On Wednesday, January 24, 2024, Independence Institute’s Energy and Environmental Policy Analyst Jake Fogleman testified on SB24-039 in the Colorado Senate Transportation & Energy Committee.
The bill would have amended the state’s statutory definitions of “clean energy” and “clean energy resources” to include nuclear energy. The committee ultimately voted not to pass the bill at the end of the hearing. Senators Faith Winter (D.), Kevin Priola (D.), Lisa Cutter (D.), and Tony Exum (D.) voted against the bill, while Senators Nick Hinrichsen (D.), Byron Pelton (R.), and Cleave Simpson (R.) voted in favor of it.
You can listen to the audio of the committee hearing here (Jake’s testimony starts at 7:44:49) or read the transcript below:
Madam Chair, members of the committee, thank you for the opportunity to provide comment today on Senate Bill 039.
My name is Jake Fogleman, and I am a policy analyst with the Independence Institute, Colorado’s free-market think tank.
As a free-market think tank, Independence Institute generally opposes state policy that unfairly picks winners and losers and generally supports policy to remove barriers to entry into the marketplace. We believe Bill 039 aligns with those principles as it relates to energy generation.
Coloradans, through their elected representatives, have committed to the decarbonization of the state’s electricity sector no later than mid-century, and the general assembly has adopted a statutory definition of “clean energy resources” that utilities must use to meet that goal. This definition, as it’s currently written, specifically excludes nuclear energy from being eligible.
While Colorado does not have an explicit ban on the construction of nuclear power plants like some other states, this definitional exclusion acts as a disincentive to any utility looking to comply with the state’s clean energy goals who would otherwise be open to exploring nuclear power. This definition also determines eligibility for certain clean energy financing programs and the state’s renewable portfolio standards, which could be updated by the General Assembly at any time.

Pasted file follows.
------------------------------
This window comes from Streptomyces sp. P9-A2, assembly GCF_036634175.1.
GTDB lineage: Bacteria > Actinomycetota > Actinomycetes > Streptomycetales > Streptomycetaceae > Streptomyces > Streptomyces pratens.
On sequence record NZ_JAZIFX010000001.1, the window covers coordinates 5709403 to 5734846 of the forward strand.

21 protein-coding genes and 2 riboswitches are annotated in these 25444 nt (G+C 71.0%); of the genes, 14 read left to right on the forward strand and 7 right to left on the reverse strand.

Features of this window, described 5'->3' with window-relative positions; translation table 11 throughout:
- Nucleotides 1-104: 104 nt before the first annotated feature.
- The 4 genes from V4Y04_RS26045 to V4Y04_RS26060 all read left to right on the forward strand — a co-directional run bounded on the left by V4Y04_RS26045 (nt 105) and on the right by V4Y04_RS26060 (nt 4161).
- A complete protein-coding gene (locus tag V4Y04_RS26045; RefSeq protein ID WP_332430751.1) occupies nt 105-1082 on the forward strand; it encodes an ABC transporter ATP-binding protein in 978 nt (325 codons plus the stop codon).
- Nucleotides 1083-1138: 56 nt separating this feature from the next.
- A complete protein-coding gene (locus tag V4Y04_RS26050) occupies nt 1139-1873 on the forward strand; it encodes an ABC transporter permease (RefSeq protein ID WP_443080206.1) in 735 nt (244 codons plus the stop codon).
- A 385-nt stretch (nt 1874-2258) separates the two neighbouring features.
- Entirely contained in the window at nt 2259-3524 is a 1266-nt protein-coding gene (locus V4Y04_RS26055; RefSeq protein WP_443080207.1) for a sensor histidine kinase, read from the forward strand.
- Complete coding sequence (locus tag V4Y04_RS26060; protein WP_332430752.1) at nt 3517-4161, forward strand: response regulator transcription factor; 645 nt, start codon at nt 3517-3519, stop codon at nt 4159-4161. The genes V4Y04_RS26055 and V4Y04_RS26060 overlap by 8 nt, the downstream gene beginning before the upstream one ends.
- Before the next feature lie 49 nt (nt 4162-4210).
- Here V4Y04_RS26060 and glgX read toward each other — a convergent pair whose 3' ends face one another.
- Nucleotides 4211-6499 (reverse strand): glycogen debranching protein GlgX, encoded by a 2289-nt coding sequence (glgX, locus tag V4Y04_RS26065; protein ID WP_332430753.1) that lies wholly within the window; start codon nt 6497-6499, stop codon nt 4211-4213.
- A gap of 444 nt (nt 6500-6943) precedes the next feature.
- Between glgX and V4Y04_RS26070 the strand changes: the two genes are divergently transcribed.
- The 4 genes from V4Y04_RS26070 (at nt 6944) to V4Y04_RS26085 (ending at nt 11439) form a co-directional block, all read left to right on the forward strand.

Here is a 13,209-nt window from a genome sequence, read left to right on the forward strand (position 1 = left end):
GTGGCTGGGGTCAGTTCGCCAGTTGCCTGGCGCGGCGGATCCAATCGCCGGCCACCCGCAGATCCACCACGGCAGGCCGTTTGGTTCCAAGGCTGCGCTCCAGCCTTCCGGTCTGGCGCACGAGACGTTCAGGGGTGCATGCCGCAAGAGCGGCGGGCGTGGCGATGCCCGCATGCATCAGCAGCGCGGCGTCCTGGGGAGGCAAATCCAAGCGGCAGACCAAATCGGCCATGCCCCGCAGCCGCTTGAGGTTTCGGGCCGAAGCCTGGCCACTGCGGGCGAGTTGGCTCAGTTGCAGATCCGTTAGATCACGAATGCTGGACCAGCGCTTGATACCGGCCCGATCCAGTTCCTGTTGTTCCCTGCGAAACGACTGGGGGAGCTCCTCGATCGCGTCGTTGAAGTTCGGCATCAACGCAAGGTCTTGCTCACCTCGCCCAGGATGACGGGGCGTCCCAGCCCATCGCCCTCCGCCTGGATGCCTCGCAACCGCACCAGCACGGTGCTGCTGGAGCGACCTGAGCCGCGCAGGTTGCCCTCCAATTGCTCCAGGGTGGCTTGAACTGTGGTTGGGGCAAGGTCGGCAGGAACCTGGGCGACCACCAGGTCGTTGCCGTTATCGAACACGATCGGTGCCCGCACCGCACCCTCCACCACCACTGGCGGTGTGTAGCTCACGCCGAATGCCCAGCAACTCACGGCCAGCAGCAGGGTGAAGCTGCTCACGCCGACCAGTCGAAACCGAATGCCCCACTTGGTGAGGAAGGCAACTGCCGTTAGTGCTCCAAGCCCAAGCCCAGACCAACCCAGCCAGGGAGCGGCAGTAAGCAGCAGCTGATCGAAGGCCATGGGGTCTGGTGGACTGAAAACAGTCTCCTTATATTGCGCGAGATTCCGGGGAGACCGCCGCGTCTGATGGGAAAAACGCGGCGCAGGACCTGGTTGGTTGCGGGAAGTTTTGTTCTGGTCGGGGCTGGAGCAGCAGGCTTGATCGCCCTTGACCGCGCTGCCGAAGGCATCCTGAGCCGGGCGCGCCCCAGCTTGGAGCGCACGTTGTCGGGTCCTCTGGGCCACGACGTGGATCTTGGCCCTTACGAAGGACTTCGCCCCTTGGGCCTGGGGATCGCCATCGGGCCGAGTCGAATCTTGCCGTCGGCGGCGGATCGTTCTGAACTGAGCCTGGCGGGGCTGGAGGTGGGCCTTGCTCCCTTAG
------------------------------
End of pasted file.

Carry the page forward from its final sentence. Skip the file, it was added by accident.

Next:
Adding nuclear to the state’s statutory definition of “clean energy” would remove this de facto penalty from Colorado law and allow the country’s single-largest source of zero-carbon power to be considered on a level-playing field with other clean resources as we look forward to a carbon-free future.
That would align Colorado not only with the Biden administration and the U.S. Department of Energy, but with dozens of other states under the leadership of both political parties who have taken steps to recognize the value of nuclear energy for grid reliability and as a tool in the fight against climate change.
Nuclear is among the safest and lowest emitting technologies humanity has ever produced on a lifecycle basis, on par with wind and solar. It is also the most land-efficient energy source per unit of electricity generated, requiring 18 to 27 times less land than a utility-scale solar installation. This translates to fewer land use conflicts, as well as a boon for conservation and species biodiversity that more land-extensive energy resources could otherwise disrupt.
And while some may still have reservations about nuclear energy, it is important to keep in mind what this bill does not do. It would not suddenly mandate an immediate build-out of a new reactor fleet, nor would it guarantee that any nuclear energy is ever built at all in Colorado.
Instead, it would simply serve as a signal to would-be power providers that Colorado does not pick winners and losers when it comes to carbon-free resources and that any nuclear proposal would be given its day before the PUC, where its merits and demerits could be weighed without a de facto statutory penalty for producing clean power under a renewables-only definition.
Thank you committee members for your time.